Biosynthesis of copper carbonate nanoparticles by ureolytic fungiAbstract:
In this research, the ureolytic fungi Neurospora crassa, Pestalotiopsis sp. and Myrothecium gramineum were investigated for the preparation of nanoscale copper carbonate and the role of fungal extracellular protein in such mineral formation. After incubation in urea-modified media, carbonate-laden fungal supernatants were used for the precipitation of copper carbonate, with experimental results agreeing closely with those obtained using geochemical modelling (Geochemist’s Workbench). Compared with commercial and chemically synthesized copper carbonate, the minerals obtained using fungal supernatants were nanoscale and showed varying morphologies. It was found that extracellular protein played an important role in determining the size and morphology of the carbonate minerals precipitated, and after mixture with CuCl2 and resultant copper carbonate precipitation, more than 80% protein was removed from the N. crassa supernatant. Moreover, with addition of extracellular protein extracted from different fungal supernatants or standard bovine serum albumin, more than 96% of protein was removed by carbonate mineral precipitation. These results provide direct experimental evidence for the preparation of copper carbonate nanoparticles utilizing fungal ureolytic activity and show that fungal extracellular protein plays an important role in the formation and size of specific nano metal carbonates. Such a process provides opportunities for production of specific and/or novel metal carbonate nanoparticles of applied relevance, and as precursors of other useful biomineral products such as oxides.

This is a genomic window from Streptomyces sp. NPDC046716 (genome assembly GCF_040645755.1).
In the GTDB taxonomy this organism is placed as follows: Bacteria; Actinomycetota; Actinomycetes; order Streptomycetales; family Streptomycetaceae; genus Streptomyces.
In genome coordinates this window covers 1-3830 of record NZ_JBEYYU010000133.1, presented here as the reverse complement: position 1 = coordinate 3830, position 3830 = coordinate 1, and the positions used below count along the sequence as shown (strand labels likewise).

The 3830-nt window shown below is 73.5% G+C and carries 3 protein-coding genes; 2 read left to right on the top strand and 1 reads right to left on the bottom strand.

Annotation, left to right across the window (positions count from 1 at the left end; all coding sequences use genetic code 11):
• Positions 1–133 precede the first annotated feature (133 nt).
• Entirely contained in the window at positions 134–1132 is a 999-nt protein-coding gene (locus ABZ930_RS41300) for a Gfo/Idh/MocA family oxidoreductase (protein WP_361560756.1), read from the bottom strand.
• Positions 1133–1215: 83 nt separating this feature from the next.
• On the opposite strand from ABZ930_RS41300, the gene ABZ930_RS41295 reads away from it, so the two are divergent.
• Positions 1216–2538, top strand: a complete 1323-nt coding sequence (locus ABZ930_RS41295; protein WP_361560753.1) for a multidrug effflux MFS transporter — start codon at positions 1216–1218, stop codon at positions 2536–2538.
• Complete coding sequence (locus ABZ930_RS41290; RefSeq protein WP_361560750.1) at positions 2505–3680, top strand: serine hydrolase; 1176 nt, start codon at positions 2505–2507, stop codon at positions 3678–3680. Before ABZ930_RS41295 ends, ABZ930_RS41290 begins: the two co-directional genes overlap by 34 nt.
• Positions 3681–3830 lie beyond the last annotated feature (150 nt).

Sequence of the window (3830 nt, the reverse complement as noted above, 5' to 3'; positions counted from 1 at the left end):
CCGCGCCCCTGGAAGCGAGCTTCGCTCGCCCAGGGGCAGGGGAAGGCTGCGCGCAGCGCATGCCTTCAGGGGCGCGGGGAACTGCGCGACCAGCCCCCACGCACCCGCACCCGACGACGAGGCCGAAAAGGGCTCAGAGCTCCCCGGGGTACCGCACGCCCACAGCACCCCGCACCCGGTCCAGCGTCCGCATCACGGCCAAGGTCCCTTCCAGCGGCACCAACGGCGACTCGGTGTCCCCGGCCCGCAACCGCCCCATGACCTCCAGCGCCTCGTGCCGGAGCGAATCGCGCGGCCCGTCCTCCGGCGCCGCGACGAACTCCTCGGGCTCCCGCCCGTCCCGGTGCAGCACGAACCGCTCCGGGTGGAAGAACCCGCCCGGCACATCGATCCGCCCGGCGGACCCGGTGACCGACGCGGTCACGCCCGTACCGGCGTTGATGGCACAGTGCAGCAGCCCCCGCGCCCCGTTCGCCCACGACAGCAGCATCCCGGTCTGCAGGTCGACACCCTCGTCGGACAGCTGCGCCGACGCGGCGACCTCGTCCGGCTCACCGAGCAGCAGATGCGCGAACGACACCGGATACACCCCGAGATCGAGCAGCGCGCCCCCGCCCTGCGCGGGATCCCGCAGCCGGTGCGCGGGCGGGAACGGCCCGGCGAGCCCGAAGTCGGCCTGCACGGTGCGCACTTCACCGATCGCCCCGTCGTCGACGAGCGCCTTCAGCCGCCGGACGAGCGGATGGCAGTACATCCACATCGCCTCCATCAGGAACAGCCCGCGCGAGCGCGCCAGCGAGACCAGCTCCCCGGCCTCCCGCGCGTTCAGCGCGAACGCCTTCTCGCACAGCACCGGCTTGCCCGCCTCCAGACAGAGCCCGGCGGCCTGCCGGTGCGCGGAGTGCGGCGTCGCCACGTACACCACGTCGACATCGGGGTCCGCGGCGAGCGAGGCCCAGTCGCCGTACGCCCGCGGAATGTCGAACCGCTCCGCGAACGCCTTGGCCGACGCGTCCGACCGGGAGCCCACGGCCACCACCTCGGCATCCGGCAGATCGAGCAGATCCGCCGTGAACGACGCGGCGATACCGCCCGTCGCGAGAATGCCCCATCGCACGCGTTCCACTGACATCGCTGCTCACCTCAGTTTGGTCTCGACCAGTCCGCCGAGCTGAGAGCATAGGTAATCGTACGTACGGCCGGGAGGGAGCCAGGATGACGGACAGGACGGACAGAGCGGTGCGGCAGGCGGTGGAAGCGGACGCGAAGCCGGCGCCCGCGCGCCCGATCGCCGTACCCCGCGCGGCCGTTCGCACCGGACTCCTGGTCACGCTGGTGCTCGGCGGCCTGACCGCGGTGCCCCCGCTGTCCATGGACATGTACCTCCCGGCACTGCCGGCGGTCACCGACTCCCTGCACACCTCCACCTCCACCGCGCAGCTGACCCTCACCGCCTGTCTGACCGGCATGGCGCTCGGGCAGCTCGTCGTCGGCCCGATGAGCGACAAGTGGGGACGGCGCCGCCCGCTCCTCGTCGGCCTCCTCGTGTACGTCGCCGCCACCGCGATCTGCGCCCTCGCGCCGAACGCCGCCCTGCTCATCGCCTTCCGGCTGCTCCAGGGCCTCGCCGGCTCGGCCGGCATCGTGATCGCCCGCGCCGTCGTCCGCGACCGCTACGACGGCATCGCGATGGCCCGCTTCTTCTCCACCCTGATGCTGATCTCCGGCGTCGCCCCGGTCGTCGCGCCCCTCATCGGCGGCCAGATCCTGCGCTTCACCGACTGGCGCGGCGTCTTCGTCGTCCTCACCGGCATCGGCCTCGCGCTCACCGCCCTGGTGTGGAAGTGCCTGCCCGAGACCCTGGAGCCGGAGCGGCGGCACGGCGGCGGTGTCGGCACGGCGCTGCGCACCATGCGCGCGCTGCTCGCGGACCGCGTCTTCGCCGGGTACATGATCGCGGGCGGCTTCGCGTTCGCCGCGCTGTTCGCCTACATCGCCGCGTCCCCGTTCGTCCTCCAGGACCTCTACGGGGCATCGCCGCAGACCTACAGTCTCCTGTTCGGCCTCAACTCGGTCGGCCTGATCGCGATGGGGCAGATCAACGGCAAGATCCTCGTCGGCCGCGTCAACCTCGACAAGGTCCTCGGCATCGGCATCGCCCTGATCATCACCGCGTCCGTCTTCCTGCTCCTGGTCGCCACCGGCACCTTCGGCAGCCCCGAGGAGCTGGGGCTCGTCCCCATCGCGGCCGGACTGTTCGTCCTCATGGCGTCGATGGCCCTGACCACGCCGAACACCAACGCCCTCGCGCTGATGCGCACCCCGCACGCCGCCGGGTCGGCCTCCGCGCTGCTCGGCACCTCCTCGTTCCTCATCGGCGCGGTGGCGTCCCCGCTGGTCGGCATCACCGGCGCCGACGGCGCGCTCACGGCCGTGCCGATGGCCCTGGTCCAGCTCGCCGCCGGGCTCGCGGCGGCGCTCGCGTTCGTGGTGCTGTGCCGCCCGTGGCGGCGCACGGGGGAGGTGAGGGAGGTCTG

PMID 28799032 / Li Q, Gadd GM